Search Engine Optimization

Search Engine Optimization

Search Engine Optimization (SEO) is making your website easy to read by search engines. I wouldn’t go so far as calling Google stupid (it is, quite likely, the largest artificial brain on the planet) but it thinks in very different ways than we do. Part of the reason Google think so differently is that it has massive amounts of data to sort through, in its unique thinking process. You can’t just ‘tell’ something to Google. You have to spoon feed it.

SEO is how you spoon feed the search engines.

search engine optimization for red tricycleWhen someone is searching for red tricycles, Google will ignore a site that is dedicated to the history and development of the Radio Flyer company, with detailed specs and blueprints about the carry load on different models, if the site has no SEO. Thats why you often see annoying sites at the top of your google search titled “RED TRICYCLE WHEEL RED TRICYCLE PEDALS SEATS NOW.”

That website spoon fed to Google everything that the site was about. Google ate it up.

Here’s how you can do it:

Easy Search Engine Optimization Tips

  • Get bold. When you bold a word, Google assumes there is more importance about it.
  • Find the keys to your words. A ‘keyword‘ is a word that people use to search for your subject. Pepper your content with keywords that people will use to find them, and then – use them on your headings.
  • Make Headings. Keywords in the headings of your content (h2 and h3 tags) are seen by search engines as especially important. You can write your post with keyword research first, headings second, and content third.
  • Alt your images. Put your keywords into the Alt Text of your images – Google can’t read your image, but it can read your alt text. (My tricycle up above – hover over the image with your mouse to see what it says.)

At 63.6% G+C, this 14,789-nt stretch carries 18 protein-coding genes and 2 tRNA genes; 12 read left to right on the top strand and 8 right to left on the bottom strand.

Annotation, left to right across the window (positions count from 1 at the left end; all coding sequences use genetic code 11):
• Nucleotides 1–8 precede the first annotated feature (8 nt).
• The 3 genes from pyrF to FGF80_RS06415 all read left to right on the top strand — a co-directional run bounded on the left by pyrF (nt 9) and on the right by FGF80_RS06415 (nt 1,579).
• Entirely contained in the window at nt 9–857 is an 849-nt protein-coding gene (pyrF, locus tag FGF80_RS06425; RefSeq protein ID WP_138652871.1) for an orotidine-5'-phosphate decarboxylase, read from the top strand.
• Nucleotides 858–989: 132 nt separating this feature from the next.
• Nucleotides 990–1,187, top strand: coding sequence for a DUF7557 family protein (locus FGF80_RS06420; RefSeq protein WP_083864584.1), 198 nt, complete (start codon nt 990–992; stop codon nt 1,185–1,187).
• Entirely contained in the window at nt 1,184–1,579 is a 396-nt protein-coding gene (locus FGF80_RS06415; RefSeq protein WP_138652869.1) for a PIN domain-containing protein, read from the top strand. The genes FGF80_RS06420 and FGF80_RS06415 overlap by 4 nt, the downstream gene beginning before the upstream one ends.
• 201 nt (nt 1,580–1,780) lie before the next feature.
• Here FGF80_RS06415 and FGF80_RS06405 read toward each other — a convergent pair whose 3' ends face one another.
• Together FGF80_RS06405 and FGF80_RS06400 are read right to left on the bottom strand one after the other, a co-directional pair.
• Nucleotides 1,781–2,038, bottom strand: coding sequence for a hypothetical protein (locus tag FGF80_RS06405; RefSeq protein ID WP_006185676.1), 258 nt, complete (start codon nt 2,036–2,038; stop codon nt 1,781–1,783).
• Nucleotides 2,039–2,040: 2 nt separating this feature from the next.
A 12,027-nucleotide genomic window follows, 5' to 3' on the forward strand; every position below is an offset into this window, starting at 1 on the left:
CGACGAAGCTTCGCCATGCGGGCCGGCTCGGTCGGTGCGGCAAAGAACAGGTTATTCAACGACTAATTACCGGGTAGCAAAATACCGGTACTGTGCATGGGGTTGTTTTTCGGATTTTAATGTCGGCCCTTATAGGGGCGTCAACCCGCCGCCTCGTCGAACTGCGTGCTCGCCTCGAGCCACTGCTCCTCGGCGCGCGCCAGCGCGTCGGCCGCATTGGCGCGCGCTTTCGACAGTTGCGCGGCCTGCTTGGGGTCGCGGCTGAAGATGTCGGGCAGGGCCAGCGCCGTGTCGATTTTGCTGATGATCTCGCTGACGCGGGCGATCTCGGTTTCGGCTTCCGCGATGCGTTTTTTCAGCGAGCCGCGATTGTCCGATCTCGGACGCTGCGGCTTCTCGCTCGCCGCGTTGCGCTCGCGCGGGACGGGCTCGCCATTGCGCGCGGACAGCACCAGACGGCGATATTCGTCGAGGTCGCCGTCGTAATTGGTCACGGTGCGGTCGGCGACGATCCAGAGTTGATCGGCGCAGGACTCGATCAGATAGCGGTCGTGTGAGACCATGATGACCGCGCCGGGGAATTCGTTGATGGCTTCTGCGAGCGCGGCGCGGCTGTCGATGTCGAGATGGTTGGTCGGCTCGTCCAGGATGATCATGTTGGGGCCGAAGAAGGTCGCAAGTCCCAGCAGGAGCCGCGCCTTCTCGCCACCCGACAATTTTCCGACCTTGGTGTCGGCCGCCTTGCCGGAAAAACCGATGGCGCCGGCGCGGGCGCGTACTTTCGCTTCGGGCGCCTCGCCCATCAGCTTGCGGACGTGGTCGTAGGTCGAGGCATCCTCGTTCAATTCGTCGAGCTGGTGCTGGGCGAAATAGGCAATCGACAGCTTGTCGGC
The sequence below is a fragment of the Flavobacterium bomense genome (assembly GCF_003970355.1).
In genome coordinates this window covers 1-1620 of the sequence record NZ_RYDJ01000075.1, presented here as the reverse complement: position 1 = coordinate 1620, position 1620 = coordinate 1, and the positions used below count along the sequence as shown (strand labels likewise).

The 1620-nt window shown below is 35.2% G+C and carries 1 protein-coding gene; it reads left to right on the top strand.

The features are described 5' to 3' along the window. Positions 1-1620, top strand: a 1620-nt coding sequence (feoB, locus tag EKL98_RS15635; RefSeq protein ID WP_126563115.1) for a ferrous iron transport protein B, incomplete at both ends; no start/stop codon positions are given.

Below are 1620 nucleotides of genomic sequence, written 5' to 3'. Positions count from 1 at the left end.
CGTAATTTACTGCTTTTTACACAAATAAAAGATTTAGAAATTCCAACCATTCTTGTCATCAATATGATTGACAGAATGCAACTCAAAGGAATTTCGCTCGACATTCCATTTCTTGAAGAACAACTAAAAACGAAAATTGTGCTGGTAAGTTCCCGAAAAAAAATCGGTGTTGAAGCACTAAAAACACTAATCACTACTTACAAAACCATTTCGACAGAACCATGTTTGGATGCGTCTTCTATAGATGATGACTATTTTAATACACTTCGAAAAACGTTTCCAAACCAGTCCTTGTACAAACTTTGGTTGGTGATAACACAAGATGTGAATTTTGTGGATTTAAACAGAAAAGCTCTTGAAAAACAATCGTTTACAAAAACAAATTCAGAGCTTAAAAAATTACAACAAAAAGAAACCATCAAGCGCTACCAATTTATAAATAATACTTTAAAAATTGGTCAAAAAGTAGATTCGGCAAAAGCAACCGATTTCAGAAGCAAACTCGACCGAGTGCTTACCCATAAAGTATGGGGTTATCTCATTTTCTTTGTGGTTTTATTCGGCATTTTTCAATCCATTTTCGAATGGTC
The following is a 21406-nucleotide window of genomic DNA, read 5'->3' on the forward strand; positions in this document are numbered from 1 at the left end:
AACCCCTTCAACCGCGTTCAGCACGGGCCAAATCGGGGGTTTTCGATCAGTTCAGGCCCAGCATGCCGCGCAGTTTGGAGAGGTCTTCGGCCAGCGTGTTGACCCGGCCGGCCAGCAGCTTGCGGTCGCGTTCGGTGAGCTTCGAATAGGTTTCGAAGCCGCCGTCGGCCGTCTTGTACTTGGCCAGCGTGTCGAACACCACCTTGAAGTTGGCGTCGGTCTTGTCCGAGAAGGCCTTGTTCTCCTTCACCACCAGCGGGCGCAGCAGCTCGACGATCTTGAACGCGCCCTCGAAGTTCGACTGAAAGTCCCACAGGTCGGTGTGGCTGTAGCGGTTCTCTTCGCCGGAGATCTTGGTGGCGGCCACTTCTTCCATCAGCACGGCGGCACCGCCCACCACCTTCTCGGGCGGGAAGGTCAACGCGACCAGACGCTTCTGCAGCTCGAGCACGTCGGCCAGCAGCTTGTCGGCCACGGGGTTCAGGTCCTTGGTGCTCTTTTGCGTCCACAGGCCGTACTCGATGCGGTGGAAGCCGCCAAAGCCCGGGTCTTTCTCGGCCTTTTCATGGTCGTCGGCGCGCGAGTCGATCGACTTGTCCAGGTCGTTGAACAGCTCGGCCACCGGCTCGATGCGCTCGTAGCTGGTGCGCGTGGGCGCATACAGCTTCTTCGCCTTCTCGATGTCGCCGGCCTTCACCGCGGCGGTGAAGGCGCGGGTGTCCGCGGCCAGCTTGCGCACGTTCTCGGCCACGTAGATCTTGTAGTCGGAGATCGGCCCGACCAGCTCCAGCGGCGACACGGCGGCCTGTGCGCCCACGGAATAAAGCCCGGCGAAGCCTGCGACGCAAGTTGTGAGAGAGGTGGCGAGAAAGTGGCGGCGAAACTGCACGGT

• Get backlinked. When someone else on another website links to your site, Google thinks you have valuable content, too, and you’re not just screaming your head off in the wilderness. Some search engine optimizations specialists make their living just on backlinks. (Be careful, though…many of them wear black hats.)
  • Get deeplinks. Don’t just link to your homepage. Link to sub-pages, or specific posts. It shows that you have a wealth of information all over your site, not just a good homepage.
  • Trade content. Those other websites that do what you do? Or do something tangentially related to what you do? They like SEO, too. Guest post on each other’s blogs, and link back to each other.
  • Get shared. There are fantastic, automated plugins you can use to allow readers to share your content with the click of a button. Use them, so your content can be used by others.
  • Tag your pages. Not with graffiti, but with meta tags, alt tags, and other techie stuff that should be easy if you’ve got search engine optimization plugins like Yoast or All-In-One SEO pack on your WordPress-powered website.
  • Don’t be dense. For a while, ‘keyword density’ was sooooo important that thousands of websites repeated their keywords every keyword other keyword word in their keyword article. Google is not stupid. (Biggest brain on the planet.) Their algorithm was modified, and now frowns on sites that attempt to spoon-feed it garbage.